VIRGINIA: Departure Bittersweet for Member of The Falls Church Anglican
Bill Deiss and one of his sons both married inside the church and now the Anglican parishioners must be out of the church by May 15
By Andre L. Taylor
May 13, 2012
The departure of the Anglican congregation by close of business May 15 from The Falls Church leaves Bill Deiss with mixed feelings.
In 1985 Deiss, parish administrator for the last 16 years, wed his second wife in the church. His son also married there. He watched the baptism of his grandchildren inside the church.
Now the Anglican congregation has been asked to leave the premises.
“It was always a possibility but we didn’t think it would actually happen,” Deiss said Friday. “It’s sad but exciting as well.”
The Anglican congregation of more than 4,000 worshipers will hold their last service at The Falls Church on Mother’s Day at 11 a.m.
Fairfax County Circuit Court Judge Randy Bellows told The Falls Church and six other congregations in the Northern Virginia area in December to give their church property to the diocese they divorced years ago. The 113-page ruling came after almost five years of litigation and hundreds of thousands of dollars in congregation-donated defense funds.
The Episcopalian congregation at the church will continue worshiping at the historic location. The Falls Church has been around for almost 300 years.
The squeaking wheels of handcarts and the thump of cardboard boxes broke the silence throughout the halls of The Falls Church Friday as church members continued moving out. An office building across the street from the main sanctuary is where the church will store some of its office supplies and equipment. As for services, Deiss said area schools and churches have opened their doors to Anglican parishioners from The Falls Church.
“If it wasn’t OK with God, he’d let us stay,” said Deiss who has been a member of the church since 1984.
In a written statement, The Rev. Dr. John Yates, rector of The Falls Church Anglican, said the parishioners have established independent “daughter” churches in Alexandria, Arlington, Vienna and hope to plant a seventh daughter church this year in Washington, D.C.
“While we are saddened by leaving this Christ-centered place of worship, we rejoice at the outpouring of encouragement and offers of assistance, including furnishings and building space from Presbyterians, Baptists, Catholics and other friends,” Yates said in the statement. “Through these many blessings, we are equipped with the knowledge that God has great plans in store for our congregation. Ultimately, our passion for spreading the Gospel and reaching the lost will not wane.”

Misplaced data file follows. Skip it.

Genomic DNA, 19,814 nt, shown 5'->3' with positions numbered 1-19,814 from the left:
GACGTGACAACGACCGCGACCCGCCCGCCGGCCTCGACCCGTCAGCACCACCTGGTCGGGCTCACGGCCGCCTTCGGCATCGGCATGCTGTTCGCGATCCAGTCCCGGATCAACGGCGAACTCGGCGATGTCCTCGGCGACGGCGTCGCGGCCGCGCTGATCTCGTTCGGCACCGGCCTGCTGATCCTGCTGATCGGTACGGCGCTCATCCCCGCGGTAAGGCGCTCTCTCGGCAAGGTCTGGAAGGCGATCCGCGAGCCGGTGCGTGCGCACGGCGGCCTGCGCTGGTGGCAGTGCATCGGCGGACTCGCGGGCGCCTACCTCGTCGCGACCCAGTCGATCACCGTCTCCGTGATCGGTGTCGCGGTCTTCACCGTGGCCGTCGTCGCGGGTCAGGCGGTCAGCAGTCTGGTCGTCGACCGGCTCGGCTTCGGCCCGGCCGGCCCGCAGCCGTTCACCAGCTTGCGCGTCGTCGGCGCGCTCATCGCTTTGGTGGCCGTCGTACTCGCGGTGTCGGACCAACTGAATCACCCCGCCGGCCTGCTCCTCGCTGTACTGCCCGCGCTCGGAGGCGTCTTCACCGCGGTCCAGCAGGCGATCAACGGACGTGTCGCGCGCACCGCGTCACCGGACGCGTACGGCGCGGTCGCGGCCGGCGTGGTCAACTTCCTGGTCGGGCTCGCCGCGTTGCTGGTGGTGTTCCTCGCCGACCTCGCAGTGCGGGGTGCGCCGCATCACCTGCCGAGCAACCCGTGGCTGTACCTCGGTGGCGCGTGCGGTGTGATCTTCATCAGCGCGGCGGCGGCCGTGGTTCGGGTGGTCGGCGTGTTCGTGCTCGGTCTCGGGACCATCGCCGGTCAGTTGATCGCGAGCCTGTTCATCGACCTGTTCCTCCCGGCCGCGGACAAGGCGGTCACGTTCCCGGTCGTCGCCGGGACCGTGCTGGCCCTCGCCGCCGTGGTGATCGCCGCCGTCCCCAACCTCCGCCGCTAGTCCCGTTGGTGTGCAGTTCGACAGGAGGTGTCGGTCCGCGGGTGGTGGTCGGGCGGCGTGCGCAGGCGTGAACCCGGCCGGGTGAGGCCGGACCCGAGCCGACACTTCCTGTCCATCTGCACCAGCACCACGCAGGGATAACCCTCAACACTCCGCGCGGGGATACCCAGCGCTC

According to the statement, between 2005 and 2007, The Falls Church Anglican and 14 sister Virginia congregations voted by overwhelming majorities to separate from the Episcopal Church and the Episcopal Diocese of Virginia. The move was taken because the congregations determined that The Episcopal Church had drifted so far from orthodox Christianity that they could not in good conscience remain under its spiritual authority.
“For several years we have been experiencing the power of healing prayer in our own congregation and recently began a partnership to extend that ministry in the Baileys Crossroads area, with Columbia Baptist Church and St. Anthony of Padua Catholic Church,” Junior Warden Carol Jackson said in a statement. “Together, we minister to the poor and the immigrants among us in the Culmore Clinic. People from all walks of life, all faiths, and all economic situations, now have a safe place to ask for and receive prayer and excellent medical treatment.”
Even though the Anglican congregation has been forced out of The Falls Church by the courts, Deiss said the sanctuary would always hold special memories for him and his family. He said he looks forward to continuing the work of the parish wherever that may be but knows he will be back to the grounds someday.
“We have a memorial garden here and I’ll probably be buried here or have my ashes put in the ground here,” he said.
This further removal of members of congregations from their TEC Church properties highlights the dangers of schismatic separation from historic Episcopalian leadership in the U.S.A. Despite efforts by the dissenting parties in disputes about TEC’s decision to include the LGBT community in its life, ministry and worship, to hang on to their former home church buildings and plant, the courts have decided that TEC is the legal and rightful owner, and that the dissenters have no prior ownership rights over the remaining, loyal, congregations.
The painful lesson learnt is that dissidents cannot expect to retain church property that does not belong to them. The legal action that has been made necessary by the dissident congregations refusal to leave the property behind when they leave the authority of the Episcopal Church that owns the property has been costly to both sides of the arguments. Perhaps the better way would have been for dissidents to just say farewell to their former churches and seek to build their own – in order to forward the particular mission they feel exclusively theirs, and no longer that of their former church.
No doubt the departing congregation members will find life very difficult, in having to find new places of worship, but no-one asked them to leave The Episcopal Church – it was entirely their own decision – together with those responsible for their alienation from the life and polity of TEC. They cannot blame anyone but themselves.
In the meantime, those members of the congregation who have remained loyal to their TEC foundation, though no doubt saddened by the departure of former church members, will be able to resume their worship and other community activities – without being made to feel sub-Christian because of their acceptance of LGBTs as fellow members of the Body of Christ in their local church.
Father Ron Smith, Christchurch, New Zealand